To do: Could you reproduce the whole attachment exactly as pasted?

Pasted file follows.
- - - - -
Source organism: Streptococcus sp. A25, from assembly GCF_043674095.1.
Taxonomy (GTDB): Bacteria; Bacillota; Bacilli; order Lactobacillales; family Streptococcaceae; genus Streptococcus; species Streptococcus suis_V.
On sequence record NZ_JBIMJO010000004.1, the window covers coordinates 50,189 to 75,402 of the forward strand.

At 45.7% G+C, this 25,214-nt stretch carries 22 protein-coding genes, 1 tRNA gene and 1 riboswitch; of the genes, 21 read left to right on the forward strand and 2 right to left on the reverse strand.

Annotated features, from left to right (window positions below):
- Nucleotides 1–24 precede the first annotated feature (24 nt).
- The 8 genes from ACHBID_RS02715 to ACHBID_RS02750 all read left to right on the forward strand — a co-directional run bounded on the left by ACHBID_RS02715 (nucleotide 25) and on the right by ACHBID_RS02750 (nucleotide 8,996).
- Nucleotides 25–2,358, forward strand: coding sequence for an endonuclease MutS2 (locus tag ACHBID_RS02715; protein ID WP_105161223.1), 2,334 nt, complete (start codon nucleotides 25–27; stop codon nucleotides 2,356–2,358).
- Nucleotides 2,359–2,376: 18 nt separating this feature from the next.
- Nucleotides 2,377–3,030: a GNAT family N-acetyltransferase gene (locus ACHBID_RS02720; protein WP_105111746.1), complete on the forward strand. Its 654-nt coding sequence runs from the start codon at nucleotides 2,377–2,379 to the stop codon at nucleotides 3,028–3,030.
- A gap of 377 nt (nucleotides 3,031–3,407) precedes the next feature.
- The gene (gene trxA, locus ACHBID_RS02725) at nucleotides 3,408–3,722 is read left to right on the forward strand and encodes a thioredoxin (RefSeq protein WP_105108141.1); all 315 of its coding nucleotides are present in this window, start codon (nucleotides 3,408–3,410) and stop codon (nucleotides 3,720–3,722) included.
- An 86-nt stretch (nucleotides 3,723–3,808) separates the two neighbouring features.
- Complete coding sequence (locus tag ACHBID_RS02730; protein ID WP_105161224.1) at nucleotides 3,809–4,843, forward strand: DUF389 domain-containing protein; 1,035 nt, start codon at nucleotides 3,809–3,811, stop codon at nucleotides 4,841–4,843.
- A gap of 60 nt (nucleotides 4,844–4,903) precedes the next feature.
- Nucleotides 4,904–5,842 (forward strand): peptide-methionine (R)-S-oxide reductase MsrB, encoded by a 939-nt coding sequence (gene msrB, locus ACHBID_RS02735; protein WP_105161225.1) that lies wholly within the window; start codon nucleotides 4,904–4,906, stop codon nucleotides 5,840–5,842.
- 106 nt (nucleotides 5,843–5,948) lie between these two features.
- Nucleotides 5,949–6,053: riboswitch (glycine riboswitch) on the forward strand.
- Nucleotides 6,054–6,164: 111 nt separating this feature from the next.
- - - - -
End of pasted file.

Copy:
Source organism: Streptococcus sp. A25, from assembly GCF_043674095.1.
Taxonomy (GTDB): Bacteria; Bacillota; Bacilli; order Lactobacillales; family Streptococcaceae; genus Streptococcus; species Streptococcus suis_V.
On sequence record NZ_JBIMJO010000004.1, the window covers coordinates 50,189 to 75,402 of the forward strand.

At 45.7% G+C, this 25,214-nt stretch carries 22 protein-coding genes, 1 tRNA gene and 1 riboswitch; of the genes, 21 read left to right on the forward strand and 2 right to left on the reverse strand.

Annotated features, from left to right (window positions below):
- Nucleotides 1–24 precede the first annotated feature (24 nt).
- The 8 genes from ACHBID_RS02715 to ACHBID_RS02750 all read left to right on the forward strand — a co-directional run bounded on the left by ACHBID_RS02715 (nucleotide 25) and on the right by ACHBID_RS02750 (nucleotide 8,996).
- Nucleotides 25–2,358, forward strand: coding sequence for an endonuclease MutS2 (locus tag ACHBID_RS02715; protein ID WP_105161223.1), 2,334 nt, complete (start codon nucleotides 25–27; stop codon nucleotides 2,356–2,358).
- Nucleotides 2,359–2,376: 18 nt separating this feature from the next.
- Nucleotides 2,377–3,030: a GNAT family N-acetyltransferase gene (locus ACHBID_RS02720; protein WP_105111746.1), complete on the forward strand. Its 654-nt coding sequence runs from the start codon at nucleotides 2,377–2,379 to the stop codon at nucleotides 3,028–3,030.
- A gap of 377 nt (nucleotides 3,031–3,407) precedes the next feature.
- The gene (gene trxA, locus ACHBID_RS02725) at nucleotides 3,408–3,722 is read left to right on the forward strand and encodes a thioredoxin (RefSeq protein WP_105108141.1); all 315 of its coding nucleotides are present in this window, start codon (nucleotides 3,408–3,410) and stop codon (nucleotides 3,720–3,722) included.
- An 86-nt stretch (nucleotides 3,723–3,808) separates the two neighbouring features.
- Complete coding sequence (locus tag ACHBID_RS02730; protein ID WP_105161224.1) at nucleotides 3,809–4,843, forward strand: DUF389 domain-containing protein; 1,035 nt, start codon at nucleotides 3,809–3,811, stop codon at nucleotides 4,841–4,843.
- A gap of 60 nt (nucleotides 4,844–4,903) precedes the next feature.
- Nucleotides 4,904–5,842 (forward strand): peptide-methionine (R)-S-oxide reductase MsrB, encoded by a 939-nt coding sequence (gene msrB, locus ACHBID_RS02735; protein WP_105161225.1) that lies wholly within the window; start codon nucleotides 4,904–4,906, stop codon nucleotides 5,840–5,842.
- 106 nt (nucleotides 5,843–5,948) lie between these two features.
- Nucleotides 5,949–6,053: riboswitch (glycine riboswitch) on the forward strand.
- Nucleotides 6,054–6,164: 111 nt separating this feature from the next.